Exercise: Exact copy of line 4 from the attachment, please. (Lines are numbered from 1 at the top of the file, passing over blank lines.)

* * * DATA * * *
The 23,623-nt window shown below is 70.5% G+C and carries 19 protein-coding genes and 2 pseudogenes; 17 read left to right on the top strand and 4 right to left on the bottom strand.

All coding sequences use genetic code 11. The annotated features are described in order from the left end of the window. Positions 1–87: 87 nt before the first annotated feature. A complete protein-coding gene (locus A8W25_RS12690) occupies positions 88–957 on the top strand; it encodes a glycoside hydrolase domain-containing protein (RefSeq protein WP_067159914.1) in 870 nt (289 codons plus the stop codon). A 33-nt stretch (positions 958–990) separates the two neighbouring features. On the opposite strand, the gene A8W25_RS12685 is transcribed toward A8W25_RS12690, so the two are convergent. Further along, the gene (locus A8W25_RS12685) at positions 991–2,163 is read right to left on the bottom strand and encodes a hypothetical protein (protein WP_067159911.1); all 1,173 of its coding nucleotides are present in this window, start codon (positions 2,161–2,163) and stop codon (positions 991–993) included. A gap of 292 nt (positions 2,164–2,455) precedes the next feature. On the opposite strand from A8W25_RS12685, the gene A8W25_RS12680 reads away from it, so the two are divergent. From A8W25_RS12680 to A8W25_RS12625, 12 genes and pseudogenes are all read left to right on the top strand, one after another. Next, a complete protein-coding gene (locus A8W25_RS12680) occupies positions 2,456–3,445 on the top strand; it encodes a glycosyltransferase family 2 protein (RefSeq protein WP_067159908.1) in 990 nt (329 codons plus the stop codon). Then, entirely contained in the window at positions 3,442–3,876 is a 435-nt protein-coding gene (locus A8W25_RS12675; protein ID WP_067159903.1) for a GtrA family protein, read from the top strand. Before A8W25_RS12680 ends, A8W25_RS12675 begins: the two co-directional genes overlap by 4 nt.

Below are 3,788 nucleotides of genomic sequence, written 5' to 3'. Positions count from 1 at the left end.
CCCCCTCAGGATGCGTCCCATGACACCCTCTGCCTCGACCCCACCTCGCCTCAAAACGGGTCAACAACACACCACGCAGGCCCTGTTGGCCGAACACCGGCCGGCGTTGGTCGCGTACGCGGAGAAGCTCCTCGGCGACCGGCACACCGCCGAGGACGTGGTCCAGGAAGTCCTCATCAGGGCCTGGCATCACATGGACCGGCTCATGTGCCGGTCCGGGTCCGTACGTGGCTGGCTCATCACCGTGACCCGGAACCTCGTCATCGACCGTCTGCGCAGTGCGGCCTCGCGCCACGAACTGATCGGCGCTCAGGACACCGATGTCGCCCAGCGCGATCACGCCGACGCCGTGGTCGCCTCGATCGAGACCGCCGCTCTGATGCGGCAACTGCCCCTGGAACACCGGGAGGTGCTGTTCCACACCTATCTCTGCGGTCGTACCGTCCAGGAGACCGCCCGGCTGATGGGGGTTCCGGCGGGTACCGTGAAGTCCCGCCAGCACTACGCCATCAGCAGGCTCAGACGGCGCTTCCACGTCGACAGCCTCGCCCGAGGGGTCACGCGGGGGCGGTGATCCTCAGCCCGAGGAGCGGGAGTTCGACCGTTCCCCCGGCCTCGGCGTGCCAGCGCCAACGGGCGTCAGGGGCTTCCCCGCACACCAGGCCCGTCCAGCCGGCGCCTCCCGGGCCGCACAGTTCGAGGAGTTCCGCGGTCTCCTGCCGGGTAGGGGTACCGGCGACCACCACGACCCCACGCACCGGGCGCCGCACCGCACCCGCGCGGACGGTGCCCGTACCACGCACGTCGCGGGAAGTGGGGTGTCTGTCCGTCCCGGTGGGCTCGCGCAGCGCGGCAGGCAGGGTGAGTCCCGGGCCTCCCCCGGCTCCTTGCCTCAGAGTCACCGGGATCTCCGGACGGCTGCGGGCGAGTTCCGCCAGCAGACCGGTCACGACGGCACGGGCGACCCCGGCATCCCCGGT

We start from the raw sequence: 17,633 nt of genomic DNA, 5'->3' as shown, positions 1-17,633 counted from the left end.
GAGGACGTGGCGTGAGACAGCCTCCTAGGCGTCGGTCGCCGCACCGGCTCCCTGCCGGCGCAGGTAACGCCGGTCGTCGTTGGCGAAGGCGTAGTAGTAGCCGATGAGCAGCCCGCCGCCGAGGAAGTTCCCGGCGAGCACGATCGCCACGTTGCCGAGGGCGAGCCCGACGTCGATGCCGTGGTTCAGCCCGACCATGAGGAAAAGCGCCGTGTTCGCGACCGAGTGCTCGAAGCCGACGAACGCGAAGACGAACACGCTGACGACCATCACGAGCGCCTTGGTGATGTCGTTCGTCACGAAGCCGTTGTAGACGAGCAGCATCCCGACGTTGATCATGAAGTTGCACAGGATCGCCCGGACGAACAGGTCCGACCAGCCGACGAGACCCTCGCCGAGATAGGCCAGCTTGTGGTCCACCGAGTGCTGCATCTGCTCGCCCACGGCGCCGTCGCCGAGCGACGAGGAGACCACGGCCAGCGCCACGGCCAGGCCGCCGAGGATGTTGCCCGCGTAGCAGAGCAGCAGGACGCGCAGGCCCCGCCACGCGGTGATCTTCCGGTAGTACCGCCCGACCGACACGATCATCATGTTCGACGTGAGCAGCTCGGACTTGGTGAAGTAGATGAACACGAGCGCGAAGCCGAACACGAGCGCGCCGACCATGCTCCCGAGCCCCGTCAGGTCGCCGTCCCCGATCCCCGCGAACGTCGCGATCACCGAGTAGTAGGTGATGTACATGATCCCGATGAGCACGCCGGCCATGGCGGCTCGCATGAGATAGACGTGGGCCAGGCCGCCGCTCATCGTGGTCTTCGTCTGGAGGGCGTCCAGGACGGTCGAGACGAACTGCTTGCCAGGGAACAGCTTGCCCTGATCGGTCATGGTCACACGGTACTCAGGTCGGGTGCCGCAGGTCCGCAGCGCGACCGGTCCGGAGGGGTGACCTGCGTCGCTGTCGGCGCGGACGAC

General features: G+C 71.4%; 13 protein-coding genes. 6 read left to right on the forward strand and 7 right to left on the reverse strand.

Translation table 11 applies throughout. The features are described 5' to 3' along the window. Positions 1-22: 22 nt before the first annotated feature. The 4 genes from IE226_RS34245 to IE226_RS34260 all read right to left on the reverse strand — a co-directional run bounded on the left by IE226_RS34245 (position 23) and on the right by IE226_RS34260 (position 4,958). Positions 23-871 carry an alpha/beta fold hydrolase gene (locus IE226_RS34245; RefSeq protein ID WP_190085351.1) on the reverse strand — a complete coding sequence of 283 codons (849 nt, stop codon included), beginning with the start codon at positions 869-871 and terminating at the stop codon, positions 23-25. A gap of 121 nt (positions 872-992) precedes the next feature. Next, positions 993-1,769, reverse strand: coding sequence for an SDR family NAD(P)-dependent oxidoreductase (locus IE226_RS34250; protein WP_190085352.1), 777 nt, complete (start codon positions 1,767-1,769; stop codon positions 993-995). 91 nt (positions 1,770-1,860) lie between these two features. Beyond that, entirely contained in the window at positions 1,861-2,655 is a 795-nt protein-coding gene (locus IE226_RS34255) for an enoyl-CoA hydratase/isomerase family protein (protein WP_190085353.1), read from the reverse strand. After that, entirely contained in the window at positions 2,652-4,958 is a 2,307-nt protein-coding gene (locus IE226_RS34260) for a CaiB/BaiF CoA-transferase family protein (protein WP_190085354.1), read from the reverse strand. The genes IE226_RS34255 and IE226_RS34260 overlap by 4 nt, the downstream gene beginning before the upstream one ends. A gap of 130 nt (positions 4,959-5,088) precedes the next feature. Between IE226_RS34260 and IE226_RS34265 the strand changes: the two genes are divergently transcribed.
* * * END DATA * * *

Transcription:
CCCCCTCAGGATGCGTCCCATGACACCCTCTGCCTCGACCCCACCTCGCCTCAAAACGGGTCAACAACACACCACGCAGGCCCTGTTGGCCGAACACCGGCCGGCGTTGGTCGCGTACGCGGAGAAGCTCCTCGGCGACCGGCACACCGCCGAGGACGTGGTCCAGGAAGTCCTCATCAGGGCCTGGCATCACATGGACCGGCTCATGTGCCGGTCCGGGTCCGTACGTGGCTGGCTCATCACCGTGACCCGGAACCTCGTCATCGACCGTCTGCGCAGTGCGGCCTCGCGCCACGAACTGATCGGCGCTCAGGACACCGATGTCGCCCAGCGCGATCACGCCGACGCCGTGGTCGCCTCGATCGAGACCGCCGCTCTGATGCGGCAACTGCCCCTGGAACACCGGGAGGTGCTGTTCCACACCTATCTCTGCGGTCGTACCGTCCAGGAGACCGCCCGGCTGATGGGGGTTCCGGCGGGTACCGTGAAGTCCCGCCAGCACTACGCCATCAGCAGGCTCAGACGGCGCTTCCACGTCGACAGCCTCGCCCGAGGGGTCACGCGGGGGCGGTGATCCTCAGCCCGAGGAGCGGGAGTTCGACCGTTCCCCCGGCCTCGGCGTGCCAGCGCCAACGGGCGTCAGGGGCTTCCCCGCACACCAGGCCCGTCCAGCCGGCGCCTCCCGGGCCGCACAGTTCGAGGAGTTCCGCGGTCTCCTGCCGGGTAGGGGTACCGGCGACCACCACGACCCCACGCACCGGGCGCCGCACCGCACCCGCGCGGACGGTGCCCGTACCACGCACGTCGCGGGAAGTGGGGTGTCTGTCCGTCCCGGTGGGCTCGCGCAGCGCGGCAGGCAGGGTGAGTCCCGGGCCTCCCCCGGCTCCTTGCCTCAGAGTCACCGGGATCTCCGGACGGCTGCGGGCGAGTTCCGCCAGCAGACCGGTCACGACGGCACGGGCGACCCCGGCATCCCCGGT